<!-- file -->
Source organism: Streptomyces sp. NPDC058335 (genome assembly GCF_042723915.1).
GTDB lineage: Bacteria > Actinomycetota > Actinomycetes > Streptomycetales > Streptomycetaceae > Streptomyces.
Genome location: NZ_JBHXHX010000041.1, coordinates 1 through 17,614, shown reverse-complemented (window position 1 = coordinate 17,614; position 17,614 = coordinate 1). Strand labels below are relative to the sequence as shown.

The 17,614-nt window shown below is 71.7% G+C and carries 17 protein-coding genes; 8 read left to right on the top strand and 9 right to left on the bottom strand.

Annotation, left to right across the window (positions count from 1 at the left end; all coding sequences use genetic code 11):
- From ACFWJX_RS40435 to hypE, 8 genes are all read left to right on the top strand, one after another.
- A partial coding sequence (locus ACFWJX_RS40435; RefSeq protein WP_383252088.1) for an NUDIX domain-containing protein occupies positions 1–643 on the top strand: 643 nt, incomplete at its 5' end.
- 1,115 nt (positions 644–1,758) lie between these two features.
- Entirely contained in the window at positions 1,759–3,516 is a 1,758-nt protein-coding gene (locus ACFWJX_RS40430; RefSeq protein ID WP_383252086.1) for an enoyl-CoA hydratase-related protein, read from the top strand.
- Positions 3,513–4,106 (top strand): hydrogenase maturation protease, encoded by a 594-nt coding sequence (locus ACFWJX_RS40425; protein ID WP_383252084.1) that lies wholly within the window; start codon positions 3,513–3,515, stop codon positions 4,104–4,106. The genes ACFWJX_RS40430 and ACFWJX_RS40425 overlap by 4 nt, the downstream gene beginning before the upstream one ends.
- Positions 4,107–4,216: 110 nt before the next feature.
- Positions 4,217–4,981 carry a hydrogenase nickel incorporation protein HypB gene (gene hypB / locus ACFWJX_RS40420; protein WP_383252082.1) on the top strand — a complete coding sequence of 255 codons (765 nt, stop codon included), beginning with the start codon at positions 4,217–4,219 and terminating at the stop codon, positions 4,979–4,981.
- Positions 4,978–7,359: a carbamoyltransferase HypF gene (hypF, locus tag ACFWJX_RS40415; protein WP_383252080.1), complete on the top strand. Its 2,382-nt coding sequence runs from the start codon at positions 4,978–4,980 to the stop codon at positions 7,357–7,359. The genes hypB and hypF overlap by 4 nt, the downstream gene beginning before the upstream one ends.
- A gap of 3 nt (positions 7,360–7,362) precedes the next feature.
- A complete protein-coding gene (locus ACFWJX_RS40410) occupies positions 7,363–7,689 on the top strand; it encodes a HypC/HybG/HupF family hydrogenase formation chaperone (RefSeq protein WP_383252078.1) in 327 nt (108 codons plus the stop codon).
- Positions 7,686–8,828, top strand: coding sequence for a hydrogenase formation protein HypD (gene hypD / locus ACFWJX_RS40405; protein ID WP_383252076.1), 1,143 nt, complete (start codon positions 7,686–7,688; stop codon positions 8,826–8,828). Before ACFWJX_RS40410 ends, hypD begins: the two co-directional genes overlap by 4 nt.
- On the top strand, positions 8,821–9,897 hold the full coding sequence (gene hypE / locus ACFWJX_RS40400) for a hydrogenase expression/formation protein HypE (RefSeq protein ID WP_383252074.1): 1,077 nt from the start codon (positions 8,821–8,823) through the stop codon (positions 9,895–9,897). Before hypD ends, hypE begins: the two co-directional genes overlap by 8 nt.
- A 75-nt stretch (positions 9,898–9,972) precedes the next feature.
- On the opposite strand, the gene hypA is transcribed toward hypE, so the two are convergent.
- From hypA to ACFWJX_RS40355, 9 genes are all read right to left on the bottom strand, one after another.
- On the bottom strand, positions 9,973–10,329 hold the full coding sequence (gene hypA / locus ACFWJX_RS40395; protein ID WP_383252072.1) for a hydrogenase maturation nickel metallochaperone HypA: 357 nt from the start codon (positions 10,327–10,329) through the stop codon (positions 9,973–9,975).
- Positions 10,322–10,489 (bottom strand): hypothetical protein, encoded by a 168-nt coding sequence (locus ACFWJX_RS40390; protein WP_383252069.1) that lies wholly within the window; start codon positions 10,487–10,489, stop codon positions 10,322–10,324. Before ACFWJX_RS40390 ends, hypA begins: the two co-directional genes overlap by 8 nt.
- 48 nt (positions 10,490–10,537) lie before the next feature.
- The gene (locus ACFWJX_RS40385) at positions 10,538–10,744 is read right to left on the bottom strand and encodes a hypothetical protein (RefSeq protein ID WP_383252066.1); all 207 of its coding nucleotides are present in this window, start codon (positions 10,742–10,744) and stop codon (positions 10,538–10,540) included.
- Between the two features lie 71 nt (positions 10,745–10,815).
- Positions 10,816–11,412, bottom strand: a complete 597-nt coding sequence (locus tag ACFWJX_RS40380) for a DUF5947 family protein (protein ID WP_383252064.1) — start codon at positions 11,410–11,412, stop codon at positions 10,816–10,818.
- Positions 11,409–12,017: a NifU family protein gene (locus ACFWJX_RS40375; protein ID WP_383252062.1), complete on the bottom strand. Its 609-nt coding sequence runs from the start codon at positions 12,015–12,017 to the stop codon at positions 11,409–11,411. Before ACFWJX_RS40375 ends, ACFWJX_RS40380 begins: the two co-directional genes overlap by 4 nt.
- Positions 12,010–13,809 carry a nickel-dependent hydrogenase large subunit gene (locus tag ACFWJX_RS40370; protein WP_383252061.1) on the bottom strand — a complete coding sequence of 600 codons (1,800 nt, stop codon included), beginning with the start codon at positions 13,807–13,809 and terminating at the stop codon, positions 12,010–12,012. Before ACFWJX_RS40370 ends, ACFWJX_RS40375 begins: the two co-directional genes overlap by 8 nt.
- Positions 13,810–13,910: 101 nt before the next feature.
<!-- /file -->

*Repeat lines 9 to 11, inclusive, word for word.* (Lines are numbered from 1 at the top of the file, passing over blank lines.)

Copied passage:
- Entirely contained in the window at positions 1,759–3,516 is a 1,758-nt protein-coding gene (locus ACFWJX_RS40430; RefSeq protein ID WP_383252086.1) for an enoyl-CoA hydratase-related protein, read from the top strand.
- Positions 3,513–4,106 (top strand): hydrogenase maturation protease, encoded by a 594-nt coding sequence (locus ACFWJX_RS40425; protein ID WP_383252084.1) that lies wholly within the window; start codon positions 3,513–3,515, stop codon positions 4,104–4,106. The genes ACFWJX_RS40430 and ACFWJX_RS40425 overlap by 4 nt, the downstream gene beginning before the upstream one ends.
- Positions 4,107–4,216: 110 nt before the next feature.